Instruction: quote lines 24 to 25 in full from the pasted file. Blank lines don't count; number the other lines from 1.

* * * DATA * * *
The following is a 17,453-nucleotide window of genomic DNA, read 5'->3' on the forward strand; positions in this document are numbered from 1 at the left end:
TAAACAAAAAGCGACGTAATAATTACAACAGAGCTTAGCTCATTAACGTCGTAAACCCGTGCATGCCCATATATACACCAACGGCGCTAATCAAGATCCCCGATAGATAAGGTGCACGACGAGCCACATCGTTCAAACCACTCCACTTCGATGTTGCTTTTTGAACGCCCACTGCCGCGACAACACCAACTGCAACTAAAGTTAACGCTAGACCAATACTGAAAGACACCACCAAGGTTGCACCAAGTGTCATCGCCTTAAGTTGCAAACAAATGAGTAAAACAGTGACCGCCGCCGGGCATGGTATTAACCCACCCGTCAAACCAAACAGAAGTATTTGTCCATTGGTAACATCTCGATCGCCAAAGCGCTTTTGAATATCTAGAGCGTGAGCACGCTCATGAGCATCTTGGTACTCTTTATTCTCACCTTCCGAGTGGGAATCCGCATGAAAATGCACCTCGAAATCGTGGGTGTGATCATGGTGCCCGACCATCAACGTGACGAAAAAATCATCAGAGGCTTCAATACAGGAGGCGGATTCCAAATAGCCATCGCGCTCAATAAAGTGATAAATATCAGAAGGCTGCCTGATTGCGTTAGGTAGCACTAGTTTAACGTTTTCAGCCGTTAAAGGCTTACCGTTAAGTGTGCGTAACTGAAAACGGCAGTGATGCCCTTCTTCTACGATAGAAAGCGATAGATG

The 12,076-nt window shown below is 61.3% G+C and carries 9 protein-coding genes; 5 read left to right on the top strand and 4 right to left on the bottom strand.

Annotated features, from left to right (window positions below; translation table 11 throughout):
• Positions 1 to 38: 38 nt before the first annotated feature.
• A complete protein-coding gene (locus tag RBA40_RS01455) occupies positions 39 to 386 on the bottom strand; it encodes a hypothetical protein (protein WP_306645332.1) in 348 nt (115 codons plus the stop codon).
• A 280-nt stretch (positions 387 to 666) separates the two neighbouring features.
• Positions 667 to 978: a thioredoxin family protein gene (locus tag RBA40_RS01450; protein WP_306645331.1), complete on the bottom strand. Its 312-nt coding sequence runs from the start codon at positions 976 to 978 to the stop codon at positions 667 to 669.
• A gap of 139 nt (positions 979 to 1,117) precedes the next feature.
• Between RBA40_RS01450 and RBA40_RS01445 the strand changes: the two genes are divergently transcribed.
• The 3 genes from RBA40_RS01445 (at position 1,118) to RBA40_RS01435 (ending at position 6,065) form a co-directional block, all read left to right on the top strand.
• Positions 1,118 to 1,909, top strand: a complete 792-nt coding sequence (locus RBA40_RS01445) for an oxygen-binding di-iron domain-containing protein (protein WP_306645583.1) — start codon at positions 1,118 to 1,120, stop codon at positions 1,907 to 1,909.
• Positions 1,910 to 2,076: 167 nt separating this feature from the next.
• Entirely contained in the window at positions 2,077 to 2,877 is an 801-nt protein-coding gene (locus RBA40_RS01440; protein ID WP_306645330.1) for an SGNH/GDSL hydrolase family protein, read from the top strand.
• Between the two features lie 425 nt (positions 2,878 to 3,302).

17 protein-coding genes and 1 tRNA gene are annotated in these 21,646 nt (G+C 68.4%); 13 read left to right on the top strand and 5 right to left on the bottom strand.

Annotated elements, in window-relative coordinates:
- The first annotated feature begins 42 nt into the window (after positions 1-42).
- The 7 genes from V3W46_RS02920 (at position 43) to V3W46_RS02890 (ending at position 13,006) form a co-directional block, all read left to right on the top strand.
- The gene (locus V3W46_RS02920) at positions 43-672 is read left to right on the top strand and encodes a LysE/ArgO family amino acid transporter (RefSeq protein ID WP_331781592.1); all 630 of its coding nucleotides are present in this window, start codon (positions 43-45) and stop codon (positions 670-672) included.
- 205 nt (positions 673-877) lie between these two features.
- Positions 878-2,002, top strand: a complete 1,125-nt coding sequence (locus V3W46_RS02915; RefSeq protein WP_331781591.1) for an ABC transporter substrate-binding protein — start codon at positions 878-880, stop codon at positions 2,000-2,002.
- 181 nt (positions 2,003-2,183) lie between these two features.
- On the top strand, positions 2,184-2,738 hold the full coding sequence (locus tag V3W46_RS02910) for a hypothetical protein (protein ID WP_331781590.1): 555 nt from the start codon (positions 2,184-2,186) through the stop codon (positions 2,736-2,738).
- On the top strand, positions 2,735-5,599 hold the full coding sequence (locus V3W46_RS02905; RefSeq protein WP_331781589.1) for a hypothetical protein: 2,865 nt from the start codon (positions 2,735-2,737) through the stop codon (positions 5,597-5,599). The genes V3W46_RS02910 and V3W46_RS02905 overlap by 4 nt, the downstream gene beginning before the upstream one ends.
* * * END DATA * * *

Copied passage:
- On the top strand, positions 2,184-2,738 hold the full coding sequence (locus tag V3W46_RS02910) for a hypothetical protein (protein ID WP_331781590.1): 555 nt from the start codon (positions 2,184-2,186) through the stop codon (positions 2,736-2,738).
- On the top strand, positions 2,735-5,599 hold the full coding sequence (locus V3W46_RS02905; RefSeq protein WP_331781589.1) for a hypothetical protein: 2,865 nt from the start codon (positions 2,735-2,737) through the stop codon (positions 5,597-5,599). The genes V3W46_RS02910 and V3W46_RS02905 overlap by 4 nt, the downstream gene beginning before the upstream one ends.